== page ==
• Thomas from P2PGame: In fact, I think this is a rather special time for P2P loans. On the one hand, there is the chance to collect loans with high-interest rates from good lenders now. On the other hand, high inflation is driving up the cost of materials and the cost of living.

    This, of course, causes problems for real estate developers and private individuals, especially if inflation remains high in the future. These concerns can then generate higher default rates and could bring weakly positioned lenders into difficulties.
  • Sal from Revenueland: When the perceived risk in the markets increases, it is easy to want to pull away and stop all investments for fear of losing money. We are human, so we are naturally prone to making investment mistakes!

    Investing right now in P2P lending is a good idea because P2P lending offers returns that can easily counter current inflation. What needs to be done today is to keep a closer eye than before on the quality of the loans and the soundness of the lenders. It is better not to invest in loans in exotic currencies and then also not to invest too much of one’s total portfolio in P2P lending because the risks remain high.
  • Philipp from Investdiv: From the reward side, I would say yes. The interest rates are high and attractive, many platforms are regulated now or on the path to becoming a regulated platforms. Anyway, in Europe for sure there’s a big recession, which in the end could lead to increasing defaults. One has to know about that and be prepared.

The verdict in their eyes is clear: It’s a good time to invest into P2P as it is one of the rare asset classes that can beat inflation. However, you shouldn’t invest blindly. More than ever it’s important to pick your platforms, loan originators and loans wisely, because as Sal said, high inflation could lead to higher default rates. So, you want to pick loan originators that have strong buffers, to handle payouts even if default rates rise.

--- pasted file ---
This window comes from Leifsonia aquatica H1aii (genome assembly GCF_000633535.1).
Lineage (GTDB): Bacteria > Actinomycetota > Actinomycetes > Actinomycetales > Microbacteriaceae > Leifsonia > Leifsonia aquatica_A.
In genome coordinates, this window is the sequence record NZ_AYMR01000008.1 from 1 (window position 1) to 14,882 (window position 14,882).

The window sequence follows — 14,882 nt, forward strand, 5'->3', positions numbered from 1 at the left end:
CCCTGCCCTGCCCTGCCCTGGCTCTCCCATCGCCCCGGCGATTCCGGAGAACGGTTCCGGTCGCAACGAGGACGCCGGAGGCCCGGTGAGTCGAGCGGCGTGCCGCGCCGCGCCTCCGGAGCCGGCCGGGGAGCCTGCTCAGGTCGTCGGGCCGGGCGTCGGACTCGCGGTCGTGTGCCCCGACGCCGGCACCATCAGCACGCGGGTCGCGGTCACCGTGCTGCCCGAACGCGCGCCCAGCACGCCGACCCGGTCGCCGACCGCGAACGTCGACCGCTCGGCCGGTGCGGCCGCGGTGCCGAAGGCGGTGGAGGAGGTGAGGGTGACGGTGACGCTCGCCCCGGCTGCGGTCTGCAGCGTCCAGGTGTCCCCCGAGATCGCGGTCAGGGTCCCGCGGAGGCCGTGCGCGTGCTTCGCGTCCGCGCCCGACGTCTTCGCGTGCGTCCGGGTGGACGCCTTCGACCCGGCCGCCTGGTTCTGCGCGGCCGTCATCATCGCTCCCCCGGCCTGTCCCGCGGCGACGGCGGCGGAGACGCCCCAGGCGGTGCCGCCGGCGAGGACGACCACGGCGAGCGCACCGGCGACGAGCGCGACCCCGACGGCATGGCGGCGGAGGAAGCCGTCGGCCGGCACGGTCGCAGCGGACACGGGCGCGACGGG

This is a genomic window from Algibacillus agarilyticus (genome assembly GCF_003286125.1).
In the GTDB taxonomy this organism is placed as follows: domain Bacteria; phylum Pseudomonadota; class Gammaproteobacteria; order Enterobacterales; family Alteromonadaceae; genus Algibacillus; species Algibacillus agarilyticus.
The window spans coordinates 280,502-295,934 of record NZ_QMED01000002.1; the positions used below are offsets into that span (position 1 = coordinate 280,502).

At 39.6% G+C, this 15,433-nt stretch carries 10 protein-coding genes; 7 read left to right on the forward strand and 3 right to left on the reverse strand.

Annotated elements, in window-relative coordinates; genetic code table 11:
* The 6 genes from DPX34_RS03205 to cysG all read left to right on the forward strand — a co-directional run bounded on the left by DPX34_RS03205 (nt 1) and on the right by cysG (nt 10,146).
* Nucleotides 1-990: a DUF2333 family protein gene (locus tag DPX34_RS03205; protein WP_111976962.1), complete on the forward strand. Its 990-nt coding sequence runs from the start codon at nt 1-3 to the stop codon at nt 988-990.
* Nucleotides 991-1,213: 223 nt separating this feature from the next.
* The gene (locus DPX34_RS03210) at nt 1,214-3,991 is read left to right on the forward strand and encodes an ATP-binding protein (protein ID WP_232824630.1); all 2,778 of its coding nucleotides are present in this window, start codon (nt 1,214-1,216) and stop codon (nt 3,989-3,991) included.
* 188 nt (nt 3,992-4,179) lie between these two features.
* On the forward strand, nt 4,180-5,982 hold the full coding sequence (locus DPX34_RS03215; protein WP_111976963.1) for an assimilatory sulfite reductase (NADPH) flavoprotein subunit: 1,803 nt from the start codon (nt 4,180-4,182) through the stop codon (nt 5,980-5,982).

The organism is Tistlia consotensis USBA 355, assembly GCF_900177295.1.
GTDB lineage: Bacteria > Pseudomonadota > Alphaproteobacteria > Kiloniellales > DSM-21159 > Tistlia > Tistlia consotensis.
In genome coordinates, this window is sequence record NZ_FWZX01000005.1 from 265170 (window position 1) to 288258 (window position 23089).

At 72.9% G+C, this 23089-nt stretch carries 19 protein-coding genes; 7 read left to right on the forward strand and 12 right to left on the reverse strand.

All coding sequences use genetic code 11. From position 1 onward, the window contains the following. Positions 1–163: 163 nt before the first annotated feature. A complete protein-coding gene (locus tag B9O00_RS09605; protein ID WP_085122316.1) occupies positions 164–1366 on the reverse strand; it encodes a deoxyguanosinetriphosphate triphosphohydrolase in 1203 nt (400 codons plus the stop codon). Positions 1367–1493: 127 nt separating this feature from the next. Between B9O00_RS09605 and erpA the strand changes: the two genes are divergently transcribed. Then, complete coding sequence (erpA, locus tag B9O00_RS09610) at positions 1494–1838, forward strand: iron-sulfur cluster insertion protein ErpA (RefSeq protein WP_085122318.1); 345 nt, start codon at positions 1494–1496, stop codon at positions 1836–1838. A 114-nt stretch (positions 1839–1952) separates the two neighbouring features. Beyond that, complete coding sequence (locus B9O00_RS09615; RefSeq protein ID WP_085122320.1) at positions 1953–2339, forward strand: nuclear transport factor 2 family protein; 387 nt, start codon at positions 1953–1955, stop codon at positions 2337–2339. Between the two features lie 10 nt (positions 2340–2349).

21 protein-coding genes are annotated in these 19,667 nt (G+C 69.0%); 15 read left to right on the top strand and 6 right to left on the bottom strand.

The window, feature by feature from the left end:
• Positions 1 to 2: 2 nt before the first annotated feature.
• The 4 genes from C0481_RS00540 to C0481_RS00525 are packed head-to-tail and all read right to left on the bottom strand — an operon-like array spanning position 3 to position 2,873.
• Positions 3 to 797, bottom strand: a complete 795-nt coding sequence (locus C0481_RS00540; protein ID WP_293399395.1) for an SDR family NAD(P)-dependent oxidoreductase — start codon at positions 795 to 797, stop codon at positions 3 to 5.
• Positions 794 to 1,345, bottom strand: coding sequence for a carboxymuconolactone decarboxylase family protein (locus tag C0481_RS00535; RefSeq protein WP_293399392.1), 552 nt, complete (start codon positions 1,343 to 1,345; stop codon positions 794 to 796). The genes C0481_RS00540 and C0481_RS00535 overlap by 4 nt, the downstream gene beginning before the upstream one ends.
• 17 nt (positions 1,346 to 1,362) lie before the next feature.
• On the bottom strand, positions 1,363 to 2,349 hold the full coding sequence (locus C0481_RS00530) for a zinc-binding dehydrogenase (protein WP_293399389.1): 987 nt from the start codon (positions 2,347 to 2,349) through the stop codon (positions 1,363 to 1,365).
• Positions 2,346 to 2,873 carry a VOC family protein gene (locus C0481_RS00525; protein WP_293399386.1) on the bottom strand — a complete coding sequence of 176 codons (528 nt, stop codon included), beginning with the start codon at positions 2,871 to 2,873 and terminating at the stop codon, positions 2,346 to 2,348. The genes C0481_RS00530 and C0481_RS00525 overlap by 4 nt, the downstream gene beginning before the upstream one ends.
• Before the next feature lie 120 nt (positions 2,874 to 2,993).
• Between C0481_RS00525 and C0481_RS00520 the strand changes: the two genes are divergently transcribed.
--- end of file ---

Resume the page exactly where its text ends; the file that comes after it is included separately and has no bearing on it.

Question #3 – Do you have any helpful movies/books/resources to offer?

Our last question we asked was: “Would you like to share any movies, books, podcasts or life lessons/tips that helped you understand the current situation better? Do you offer any type of self-education source on your blog?”

We live in the information age, where mankind has good access to information (at least in most parts of the world). As these P2P experts have been investing for some time, we wanted them to share what they think are valuable resources.

  • Philipp from Investdiv: The newsletter from “The Macro Compass” is very interesting if you want to know more about macro developments in the economy. Besides that two of the best books I’ve read so far are “Mastering the market cycle” (Howard Marks) and “Margin of safety” (Seth Klarman).
  • Claus from P2P Kredite: There are a lot of articles on my blogs about the experiences I made in p2p lending. Also on the German site, there is a forum, where over 3500 p2p investors discuss current developments. This discusses in depth what strategies the different investors currently use.
  • Lars from passives-einkommen-mit p2p: What helps me personally this year is my own track record as an investor and the knowledge that, once again, all will be well in the end. Difficult times always bring opportunities and I focus on taking advantage of them.
  • Jakub from p2pempire: Our academy section on P2P Empire offers several articles that help to better understand high-yielding strategies in P2P lending as well as the potential risks that can eventually materialize. 

A lot of resources are available on everyone’s websites, blog and social media channels. We highly encourage you to check them out and soak up the wisdom and knowledge they contain.

Final thoughts

We’d like to close this article with a quote from Sal:

“What helps me personally this year is […] that, once again, all will be well in the end. […]”

If we look at history we can see that there have been many instances of high inflation, stock prices dropping, and general fear in the market. Some of these phases were shorter, whereas others lasted a couple of years.

However, in the end after enough time, things turned around, markets were rising, inflation decreased and there was an upward movement. So while the current situation might seem hopeless, we want to encourage you to stick through it, as well as gather information on how to handle the inflation and beat it.

As you know now, P2P investments can be one pillar in your portfolio to counter the impact of inflation.